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Veel gebruikt kruid veilig en goed bij menopauze*
Uit een Duitse studie onder 1.100 vrouwen in de overgang blijkt dat het kruid zilverkaars (black cohosh) veilig gebruikt kan worden tegen klachten als gevolg van de menopauze. Wereldwijd waren er wat vragen over de veiligheid met betrekking tot mogelijke leverschade doch uit dit onderzoek blijkt dat het tegenovergestelde wel eens juist zou zijn. De vrouwen werden in 3 groepen verdeeld en tot 6 maanden kregen zij of zilverkaars, of het medicijn tibolone als hormoonvervanger of een placebo. De werkzaamheid van zilverkaars bleek vergelijkbaar met het medicijn. In elke groep bleek bij 5% van de deelnemende vrouwen het ontstekingsenzym ASAT verhoogd te zijn. Van de 37 vrouwen die al leverproblemen hadden bleek bij 62% van hen deze problemen duidelijk te verminderen. Alle andere vrouwen bleken geen teken van leverproblemen te hebben. 
Black cohosh safe for your liver, review finds
A safety review published in the journal Menopause has confirmed that black cohosh, a natural plant alternative to conventional hormone replacement therapy (HRT), is safe and will not cause liver damage. Some recent reports have questioned the dietary supplement's safety, but the new study confirms that menopausal women can safely use black cohosh to help alleviate hot flashes, night sweats, and other menopause symptoms.
Led by Dr. Belal Naser from the German-based Schaper & Brummer GmbH & Co., manufacturer of a popular brand of black cohosh, the study analyzed 1,100 women who used either black cohosh, HRT, tibolone or a placebo to treat menopause symptoms for up to six months. Not only did users of black cohosh not experience visible signs of liver damage, but 62 percent of those taking the supplement that had indicators of liver problems prior to the study actually saw these indicators normalize at the completion of the study.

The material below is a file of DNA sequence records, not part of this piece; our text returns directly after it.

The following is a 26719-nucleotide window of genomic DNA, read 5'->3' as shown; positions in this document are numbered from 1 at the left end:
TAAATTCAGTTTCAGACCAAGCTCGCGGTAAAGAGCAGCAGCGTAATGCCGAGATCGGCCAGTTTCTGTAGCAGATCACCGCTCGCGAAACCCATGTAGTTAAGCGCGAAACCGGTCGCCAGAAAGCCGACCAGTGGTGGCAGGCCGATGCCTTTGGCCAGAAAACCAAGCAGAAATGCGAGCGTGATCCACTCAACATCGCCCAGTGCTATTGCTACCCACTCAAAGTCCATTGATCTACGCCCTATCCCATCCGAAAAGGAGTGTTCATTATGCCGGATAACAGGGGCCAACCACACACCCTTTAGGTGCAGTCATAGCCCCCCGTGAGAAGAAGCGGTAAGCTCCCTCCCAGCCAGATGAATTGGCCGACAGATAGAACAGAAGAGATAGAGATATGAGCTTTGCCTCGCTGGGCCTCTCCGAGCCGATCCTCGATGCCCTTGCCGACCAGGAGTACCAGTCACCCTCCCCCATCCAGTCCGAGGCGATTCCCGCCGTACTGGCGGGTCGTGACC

Overall, the researchers found, 88 women dropped out of the studies, but none did so because of abnormal liver enzymes, a potential sign of liver damage.
And there was no evidence that black cohosh triggered harmful changes in liver enzymes. In both the black cohosh and comparison groups, about 5 percent of women developed abnormally high levels of a liver enzyme known as AST.
On the other hand, of 37 black cohosh users who had abnormally high AST levels before treatment, 62 percent saw those levels drop back into the normal range during therapy.
But an expert not involved in the study said the findings are consistent with other evidence that black cohosh is safe for the liver.
At least eight different studies have shown that black cohosh is just as effective as synthetic HRT therapies at treating menopause symptoms, but without the harmful side effects. A 2004 study from the Mayo Clinic in Scottsdale, Ariz., for instance, found that black cohosh reduces weekly hot flash averages by more than 50 percent. And the American College of Obstetricians and Gynecologists supports the use of black cohosh for treating menopause symptoms.
Conventional HRT drugs, on the other hand, have been shown to increase women's risk of having a heart attack or stroke, as well as developing breast cancer, ovarian cancer, blood clots, and asthma. Much of the research claiming synthetic HRT drugs to be effective is also based on medical fraud, according to some reports (Juli 2011) 


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